Then there are direct quotes from Mr de Maio about the complex moral choices being made by those deciding who should be saved, whereas Mr de Maio, according to the ICRC, actually said something quite different, and refered to the priorities set by local medical professionals. The BBC however dramatises by putting into Mr de Maio’s mouth the claim that ‘When we reach the beach with the ferry there are exchanges of fire, there are thousands of people on this beach, they are stranded on basically sand and salty water’. Evidently in Mr Loyn’s experience it is astonishing that a beach should have sand and salty water. This phrase is perhaps evidence that the man is actually a fool and not a villain, but it may be due to limited experience of just the pebbles of Brighton Beach.
In short, we have here yet another example of BBC distortion: In this case, having made the point that such distortion was now endemic, as part of the last ditch effort of the LTTE to use its last weapon, these suffering civilians, to halt the progress of the Sri Lankan forces, we were able to contact the ICRC and ensure the publication of the actual text of the interview. But how many lies of the BBC have passed unquestioned thus far, to be circulated round and round the world by those who do not understand that integrity and objectivity are no longer important to that once wonderful British institution.
Prof. Rajiva Wijesinha
Secretariat for Coordinating the Peace Process
The text issued by the ICRC of the interview with Mr de Maio
Sri Lanka: ICRC reiterates concern for civilians cut off by the fighting
Jacques de Maio, the ICRC's head of operations for South Asia, speaks of the tragic humanitarian situation in northern Sri Lanka.
Could you describe the humanitarian situation in conflict-torn northern Sri Lanka?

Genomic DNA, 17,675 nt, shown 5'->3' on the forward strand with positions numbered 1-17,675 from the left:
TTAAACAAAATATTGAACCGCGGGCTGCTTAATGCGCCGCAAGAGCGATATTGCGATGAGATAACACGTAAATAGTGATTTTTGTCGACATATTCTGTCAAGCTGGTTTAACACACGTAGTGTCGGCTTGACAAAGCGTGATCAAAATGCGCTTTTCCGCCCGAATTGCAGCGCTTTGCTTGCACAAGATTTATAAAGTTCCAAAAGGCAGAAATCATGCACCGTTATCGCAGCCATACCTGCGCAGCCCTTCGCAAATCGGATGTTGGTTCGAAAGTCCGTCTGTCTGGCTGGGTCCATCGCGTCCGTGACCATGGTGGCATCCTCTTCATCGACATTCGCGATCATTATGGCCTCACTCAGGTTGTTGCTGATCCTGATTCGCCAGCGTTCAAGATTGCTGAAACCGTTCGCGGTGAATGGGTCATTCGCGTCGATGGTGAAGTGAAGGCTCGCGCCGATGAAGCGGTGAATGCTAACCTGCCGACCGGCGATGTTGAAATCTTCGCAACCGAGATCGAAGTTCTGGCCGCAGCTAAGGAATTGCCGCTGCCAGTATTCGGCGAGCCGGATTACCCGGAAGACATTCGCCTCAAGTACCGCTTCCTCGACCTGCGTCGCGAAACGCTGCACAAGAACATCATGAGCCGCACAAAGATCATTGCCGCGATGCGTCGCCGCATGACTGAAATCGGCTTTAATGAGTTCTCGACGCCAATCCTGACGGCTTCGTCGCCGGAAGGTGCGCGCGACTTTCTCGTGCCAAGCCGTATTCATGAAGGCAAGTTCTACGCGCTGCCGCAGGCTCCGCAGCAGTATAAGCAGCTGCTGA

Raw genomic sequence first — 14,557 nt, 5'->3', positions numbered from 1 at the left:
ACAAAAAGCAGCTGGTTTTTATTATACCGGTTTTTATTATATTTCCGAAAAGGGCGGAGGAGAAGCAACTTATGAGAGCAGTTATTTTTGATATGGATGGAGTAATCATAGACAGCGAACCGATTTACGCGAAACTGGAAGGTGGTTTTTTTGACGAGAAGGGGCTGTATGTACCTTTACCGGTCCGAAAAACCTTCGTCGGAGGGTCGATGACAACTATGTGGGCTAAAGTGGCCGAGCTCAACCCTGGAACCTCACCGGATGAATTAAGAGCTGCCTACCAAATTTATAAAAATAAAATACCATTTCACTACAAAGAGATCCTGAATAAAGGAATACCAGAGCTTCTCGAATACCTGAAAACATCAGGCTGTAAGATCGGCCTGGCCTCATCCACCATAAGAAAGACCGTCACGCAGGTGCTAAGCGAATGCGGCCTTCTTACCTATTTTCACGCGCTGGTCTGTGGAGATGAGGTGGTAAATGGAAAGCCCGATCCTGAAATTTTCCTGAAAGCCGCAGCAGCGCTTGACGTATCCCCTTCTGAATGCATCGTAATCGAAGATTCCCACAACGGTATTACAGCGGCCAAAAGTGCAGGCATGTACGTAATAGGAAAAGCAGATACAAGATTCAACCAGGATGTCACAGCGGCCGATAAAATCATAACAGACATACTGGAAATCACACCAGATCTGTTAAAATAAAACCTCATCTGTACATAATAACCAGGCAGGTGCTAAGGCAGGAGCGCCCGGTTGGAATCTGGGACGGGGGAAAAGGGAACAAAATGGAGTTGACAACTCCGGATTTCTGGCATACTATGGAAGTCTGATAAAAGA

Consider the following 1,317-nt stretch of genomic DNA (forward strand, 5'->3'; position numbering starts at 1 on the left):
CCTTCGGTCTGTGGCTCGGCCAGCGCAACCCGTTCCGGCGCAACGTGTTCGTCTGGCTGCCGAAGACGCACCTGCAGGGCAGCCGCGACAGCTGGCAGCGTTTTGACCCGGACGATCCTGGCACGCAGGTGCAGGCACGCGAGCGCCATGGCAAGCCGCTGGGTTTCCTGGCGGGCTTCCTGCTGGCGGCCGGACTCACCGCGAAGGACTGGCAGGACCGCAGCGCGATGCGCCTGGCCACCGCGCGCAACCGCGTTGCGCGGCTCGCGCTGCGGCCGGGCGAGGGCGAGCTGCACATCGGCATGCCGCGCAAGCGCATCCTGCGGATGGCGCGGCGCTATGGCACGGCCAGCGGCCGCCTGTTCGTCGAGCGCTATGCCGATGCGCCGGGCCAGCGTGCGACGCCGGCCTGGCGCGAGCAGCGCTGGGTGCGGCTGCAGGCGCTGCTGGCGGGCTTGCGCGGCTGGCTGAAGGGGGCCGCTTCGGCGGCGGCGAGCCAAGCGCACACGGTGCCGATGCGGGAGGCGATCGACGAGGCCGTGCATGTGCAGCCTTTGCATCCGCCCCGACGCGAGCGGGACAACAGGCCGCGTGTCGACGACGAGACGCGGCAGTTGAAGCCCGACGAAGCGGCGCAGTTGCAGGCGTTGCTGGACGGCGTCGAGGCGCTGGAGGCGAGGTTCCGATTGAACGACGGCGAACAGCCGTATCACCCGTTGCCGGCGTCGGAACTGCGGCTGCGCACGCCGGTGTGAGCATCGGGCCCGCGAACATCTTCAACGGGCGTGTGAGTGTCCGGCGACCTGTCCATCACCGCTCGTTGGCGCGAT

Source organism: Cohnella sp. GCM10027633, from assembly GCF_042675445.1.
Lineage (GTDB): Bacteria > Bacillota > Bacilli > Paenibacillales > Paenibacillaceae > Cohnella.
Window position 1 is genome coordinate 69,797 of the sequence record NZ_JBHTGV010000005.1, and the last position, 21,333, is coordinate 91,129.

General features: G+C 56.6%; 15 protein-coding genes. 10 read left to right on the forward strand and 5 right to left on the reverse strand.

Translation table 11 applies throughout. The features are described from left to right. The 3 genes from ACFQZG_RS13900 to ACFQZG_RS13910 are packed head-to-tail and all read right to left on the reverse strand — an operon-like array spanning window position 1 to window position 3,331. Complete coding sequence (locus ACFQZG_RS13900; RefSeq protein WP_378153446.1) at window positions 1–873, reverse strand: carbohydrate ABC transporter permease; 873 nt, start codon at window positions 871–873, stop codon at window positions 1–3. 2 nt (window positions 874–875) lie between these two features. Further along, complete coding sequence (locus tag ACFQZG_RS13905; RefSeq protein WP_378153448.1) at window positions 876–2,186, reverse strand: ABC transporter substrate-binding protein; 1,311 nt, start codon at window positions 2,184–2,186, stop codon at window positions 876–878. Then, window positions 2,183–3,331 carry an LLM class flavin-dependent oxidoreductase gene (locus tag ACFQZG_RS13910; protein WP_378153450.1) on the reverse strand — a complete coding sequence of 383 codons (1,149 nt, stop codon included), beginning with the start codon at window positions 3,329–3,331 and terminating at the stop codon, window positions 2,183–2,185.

Concerning the civilian population trapped by the continuing fighting in the Vanni region, it is definitely one of the most disastrous situations I have come across. Yet it would be possible to avoid further unnecessary suffering and death by allowing civilians who want to leave to get out of the area. It is urgent that more humanitarian assistance be brought into the Vanni now.
With the support of the parties to the conflict, we have been using a ferry to regularly evacuate wounded civilians and others from the area near Putumattalan, in the north-east, where thousands of people are stranded in the coastal area. They are exposed to shelling and exchanges of gunfire in this area. People die. There is no functioning hospital or other medical facility in the area. The facilities that did exist have been shelled and are mostly destroyed.
How do you decide who can be evacuated on the ferry?
The decision as to who is evacuated on the ferry is taken in agreement with all the authorities concerned, based on priorities set out by local medical professionals. Tragically, we have to leave many people behind who also want to leave. This is very difficult to handle for our people on the ground. So even though it is positive that in the last three weeks we managed to save up to 2,400 people, we cannot but think of the people left behind, particularly the wounded and sick.
What is your fear when it comes to civilians in the Vanni?
Civilians are literally trapped in the combat zone. In the ongoing military confrontation, civilians and other non-combatants are dying in the line of fire and cannot receive life-saving assistance. The obligation to distinguish fighters from civilians and plain common sense dictate that the civilian population should be urgently evacuated. Meanwhile, as a matter of absolute urgency, much-needed relief (medical supplies in particular) must be brought in.
Did you manage to get any medical supplies in?
What I can tell you is that we have so far not been able to bring enough appropriate medical supplies into the area. We would like to be able to do more to support government health officials on the spot who are treating the wounded. Apart from medicines, the people there also urgently need food.
How many civilians are currently in the Vanni?
Because of the confusion caused by the fighting and repeated population movements it is very difficult to come up with an accurate figure. The margin of error is quite large, but we believe that up to 150,000 people may still be trapped in the Vanni.